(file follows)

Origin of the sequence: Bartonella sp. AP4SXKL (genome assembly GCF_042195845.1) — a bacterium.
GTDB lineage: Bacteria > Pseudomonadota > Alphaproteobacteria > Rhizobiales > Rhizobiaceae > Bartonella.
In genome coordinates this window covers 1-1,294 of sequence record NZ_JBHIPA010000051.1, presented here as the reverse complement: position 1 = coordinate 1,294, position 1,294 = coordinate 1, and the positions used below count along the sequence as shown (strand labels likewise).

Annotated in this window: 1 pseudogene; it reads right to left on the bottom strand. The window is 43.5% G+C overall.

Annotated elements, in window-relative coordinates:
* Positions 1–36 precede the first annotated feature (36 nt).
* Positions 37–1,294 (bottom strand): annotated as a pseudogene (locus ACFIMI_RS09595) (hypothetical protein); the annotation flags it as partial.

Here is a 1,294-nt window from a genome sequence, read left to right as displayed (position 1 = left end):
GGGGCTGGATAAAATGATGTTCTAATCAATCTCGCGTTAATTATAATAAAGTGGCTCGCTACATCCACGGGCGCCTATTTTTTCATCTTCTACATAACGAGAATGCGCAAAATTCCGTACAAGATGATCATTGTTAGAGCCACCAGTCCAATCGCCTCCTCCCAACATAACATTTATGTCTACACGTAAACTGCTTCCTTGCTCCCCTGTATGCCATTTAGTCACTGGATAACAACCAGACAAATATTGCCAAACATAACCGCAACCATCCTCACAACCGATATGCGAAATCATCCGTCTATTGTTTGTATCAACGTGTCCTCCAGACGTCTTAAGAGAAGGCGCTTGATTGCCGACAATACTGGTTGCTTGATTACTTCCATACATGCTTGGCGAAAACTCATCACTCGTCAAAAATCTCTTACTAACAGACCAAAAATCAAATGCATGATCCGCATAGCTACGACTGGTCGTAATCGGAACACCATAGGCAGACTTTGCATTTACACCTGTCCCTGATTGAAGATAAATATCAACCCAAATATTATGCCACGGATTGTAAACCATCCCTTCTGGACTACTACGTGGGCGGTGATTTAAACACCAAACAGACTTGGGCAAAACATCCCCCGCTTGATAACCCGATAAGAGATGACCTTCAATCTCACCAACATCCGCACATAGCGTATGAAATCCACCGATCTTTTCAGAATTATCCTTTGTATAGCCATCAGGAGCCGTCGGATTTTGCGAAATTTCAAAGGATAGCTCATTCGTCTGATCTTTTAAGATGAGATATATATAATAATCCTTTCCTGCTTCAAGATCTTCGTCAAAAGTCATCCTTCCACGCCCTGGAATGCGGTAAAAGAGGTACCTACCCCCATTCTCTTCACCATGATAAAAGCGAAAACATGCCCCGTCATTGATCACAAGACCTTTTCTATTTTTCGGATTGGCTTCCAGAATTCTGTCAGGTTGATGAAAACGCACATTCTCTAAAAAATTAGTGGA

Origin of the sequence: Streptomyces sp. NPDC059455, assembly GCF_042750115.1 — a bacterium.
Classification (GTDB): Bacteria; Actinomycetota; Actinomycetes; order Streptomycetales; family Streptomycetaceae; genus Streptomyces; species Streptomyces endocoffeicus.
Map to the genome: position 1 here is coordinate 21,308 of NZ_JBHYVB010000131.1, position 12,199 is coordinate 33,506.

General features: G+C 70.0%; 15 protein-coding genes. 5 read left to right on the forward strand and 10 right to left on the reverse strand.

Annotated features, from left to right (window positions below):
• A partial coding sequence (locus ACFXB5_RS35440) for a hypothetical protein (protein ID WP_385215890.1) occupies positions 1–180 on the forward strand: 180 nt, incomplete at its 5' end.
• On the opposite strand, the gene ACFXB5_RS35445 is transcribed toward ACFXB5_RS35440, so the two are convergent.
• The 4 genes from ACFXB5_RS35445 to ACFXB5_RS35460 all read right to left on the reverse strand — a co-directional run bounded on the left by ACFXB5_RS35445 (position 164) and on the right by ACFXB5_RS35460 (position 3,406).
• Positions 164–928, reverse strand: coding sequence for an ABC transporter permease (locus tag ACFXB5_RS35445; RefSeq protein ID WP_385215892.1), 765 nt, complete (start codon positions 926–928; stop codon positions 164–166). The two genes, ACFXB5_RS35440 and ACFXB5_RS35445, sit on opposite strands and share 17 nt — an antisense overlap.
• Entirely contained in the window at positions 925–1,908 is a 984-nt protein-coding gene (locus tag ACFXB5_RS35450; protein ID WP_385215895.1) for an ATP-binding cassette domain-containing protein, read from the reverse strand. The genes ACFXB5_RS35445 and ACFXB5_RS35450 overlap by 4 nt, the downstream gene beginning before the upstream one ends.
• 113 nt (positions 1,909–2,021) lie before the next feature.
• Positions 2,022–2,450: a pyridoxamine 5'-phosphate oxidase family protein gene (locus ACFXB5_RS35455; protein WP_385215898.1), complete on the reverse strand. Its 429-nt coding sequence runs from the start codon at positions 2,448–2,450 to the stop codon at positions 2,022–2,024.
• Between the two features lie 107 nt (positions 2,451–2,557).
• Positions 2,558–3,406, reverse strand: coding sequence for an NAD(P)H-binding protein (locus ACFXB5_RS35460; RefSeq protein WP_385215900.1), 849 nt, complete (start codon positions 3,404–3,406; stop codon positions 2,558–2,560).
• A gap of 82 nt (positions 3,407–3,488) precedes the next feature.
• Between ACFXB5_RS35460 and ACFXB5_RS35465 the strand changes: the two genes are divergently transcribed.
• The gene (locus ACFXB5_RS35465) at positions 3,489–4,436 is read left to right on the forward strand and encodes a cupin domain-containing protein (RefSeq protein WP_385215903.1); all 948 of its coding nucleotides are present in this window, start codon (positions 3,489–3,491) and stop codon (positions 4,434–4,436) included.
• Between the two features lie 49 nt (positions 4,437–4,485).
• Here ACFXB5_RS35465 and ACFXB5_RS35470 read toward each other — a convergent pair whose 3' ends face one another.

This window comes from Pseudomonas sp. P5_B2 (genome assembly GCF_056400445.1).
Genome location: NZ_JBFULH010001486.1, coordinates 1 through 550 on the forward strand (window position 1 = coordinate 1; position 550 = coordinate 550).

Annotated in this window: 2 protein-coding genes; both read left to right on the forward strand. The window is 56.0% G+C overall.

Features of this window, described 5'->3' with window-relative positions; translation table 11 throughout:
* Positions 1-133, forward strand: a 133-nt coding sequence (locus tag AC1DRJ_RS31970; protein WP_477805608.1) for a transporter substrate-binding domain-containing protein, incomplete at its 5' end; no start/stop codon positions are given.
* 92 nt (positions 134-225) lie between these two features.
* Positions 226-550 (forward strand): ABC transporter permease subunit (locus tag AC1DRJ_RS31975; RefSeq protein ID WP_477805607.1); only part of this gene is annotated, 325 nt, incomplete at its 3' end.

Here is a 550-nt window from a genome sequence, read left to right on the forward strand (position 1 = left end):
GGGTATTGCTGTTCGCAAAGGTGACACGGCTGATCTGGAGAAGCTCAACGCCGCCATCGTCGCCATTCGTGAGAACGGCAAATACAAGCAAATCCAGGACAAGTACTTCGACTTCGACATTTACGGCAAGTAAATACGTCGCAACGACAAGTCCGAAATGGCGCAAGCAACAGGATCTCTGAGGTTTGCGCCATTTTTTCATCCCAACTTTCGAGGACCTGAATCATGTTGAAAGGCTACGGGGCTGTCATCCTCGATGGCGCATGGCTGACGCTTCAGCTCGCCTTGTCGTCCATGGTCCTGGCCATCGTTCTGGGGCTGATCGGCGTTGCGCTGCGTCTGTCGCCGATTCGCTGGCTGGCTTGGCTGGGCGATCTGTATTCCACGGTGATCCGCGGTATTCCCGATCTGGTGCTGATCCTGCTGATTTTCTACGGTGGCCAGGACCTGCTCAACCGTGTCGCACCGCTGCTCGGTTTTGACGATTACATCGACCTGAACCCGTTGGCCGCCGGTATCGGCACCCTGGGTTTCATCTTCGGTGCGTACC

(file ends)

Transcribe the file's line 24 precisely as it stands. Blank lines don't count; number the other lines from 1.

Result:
• A gap of 82 nt (positions 3,407–3,488) precedes the next feature.